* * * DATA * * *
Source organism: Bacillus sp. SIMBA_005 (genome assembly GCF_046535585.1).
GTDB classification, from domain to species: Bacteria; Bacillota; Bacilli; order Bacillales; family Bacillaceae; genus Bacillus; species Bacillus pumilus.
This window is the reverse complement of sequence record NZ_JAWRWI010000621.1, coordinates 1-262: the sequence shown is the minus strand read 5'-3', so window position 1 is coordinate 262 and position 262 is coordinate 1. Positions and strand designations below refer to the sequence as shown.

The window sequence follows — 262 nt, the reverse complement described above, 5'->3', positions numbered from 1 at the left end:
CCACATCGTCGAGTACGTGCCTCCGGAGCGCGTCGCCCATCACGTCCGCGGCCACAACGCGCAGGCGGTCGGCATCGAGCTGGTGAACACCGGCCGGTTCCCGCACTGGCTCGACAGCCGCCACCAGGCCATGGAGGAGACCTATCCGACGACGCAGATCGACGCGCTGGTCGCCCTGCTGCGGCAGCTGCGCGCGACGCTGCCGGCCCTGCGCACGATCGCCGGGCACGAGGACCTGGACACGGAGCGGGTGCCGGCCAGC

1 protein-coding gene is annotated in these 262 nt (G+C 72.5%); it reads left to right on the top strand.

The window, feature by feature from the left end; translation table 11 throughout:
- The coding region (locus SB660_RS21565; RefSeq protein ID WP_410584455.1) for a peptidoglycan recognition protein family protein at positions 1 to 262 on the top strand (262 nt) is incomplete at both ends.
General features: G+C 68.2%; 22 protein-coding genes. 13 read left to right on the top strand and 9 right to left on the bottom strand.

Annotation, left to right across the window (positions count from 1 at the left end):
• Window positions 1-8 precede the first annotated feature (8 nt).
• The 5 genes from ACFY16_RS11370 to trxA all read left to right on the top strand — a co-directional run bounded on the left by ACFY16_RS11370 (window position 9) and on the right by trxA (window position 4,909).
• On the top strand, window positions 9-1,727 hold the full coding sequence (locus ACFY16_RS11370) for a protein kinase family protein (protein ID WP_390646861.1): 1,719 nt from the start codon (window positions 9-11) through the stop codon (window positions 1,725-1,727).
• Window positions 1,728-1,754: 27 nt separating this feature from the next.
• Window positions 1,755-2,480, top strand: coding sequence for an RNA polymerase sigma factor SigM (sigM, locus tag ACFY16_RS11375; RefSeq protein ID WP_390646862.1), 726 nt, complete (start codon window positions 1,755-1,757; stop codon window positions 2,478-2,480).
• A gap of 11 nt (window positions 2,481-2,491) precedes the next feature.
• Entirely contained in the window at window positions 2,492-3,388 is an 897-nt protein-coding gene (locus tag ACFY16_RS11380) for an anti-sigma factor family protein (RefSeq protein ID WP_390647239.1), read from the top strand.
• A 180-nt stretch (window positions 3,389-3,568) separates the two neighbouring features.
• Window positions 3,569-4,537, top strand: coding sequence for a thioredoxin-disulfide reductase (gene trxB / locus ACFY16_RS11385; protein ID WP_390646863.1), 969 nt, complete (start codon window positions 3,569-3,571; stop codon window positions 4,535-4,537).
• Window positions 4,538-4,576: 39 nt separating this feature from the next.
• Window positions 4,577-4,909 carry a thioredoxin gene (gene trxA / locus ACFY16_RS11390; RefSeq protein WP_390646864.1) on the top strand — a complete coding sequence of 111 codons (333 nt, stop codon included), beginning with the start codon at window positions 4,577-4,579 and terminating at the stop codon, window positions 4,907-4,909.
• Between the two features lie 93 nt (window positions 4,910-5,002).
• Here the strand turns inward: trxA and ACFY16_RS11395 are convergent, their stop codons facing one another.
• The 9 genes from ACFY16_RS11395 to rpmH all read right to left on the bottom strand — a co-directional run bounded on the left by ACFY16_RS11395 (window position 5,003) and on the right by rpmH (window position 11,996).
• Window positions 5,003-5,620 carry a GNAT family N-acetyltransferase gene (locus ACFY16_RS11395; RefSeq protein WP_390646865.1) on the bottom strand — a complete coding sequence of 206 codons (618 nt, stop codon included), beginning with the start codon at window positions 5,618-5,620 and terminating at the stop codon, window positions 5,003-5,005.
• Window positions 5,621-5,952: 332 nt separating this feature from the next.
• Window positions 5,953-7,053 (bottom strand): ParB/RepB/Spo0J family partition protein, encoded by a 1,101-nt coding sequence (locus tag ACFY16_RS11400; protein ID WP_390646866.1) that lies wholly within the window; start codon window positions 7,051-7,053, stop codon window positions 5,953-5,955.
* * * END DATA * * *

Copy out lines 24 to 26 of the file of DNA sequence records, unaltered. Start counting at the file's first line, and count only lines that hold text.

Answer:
• The 9 genes from ACFY16_RS11395 to rpmH all read right to left on the bottom strand — a co-directional run bounded on the left by ACFY16_RS11395 (window position 5,003) and on the right by rpmH (window position 11,996).
• Window positions 5,003-5,620 carry a GNAT family N-acetyltransferase gene (locus ACFY16_RS11395; RefSeq protein WP_390646865.1) on the bottom strand — a complete coding sequence of 206 codons (618 nt, stop codon included), beginning with the start codon at window positions 5,618-5,620 and terminating at the stop codon, window positions 5,003-5,005.
• Window positions 5,621-5,952: 332 nt separating this feature from the next.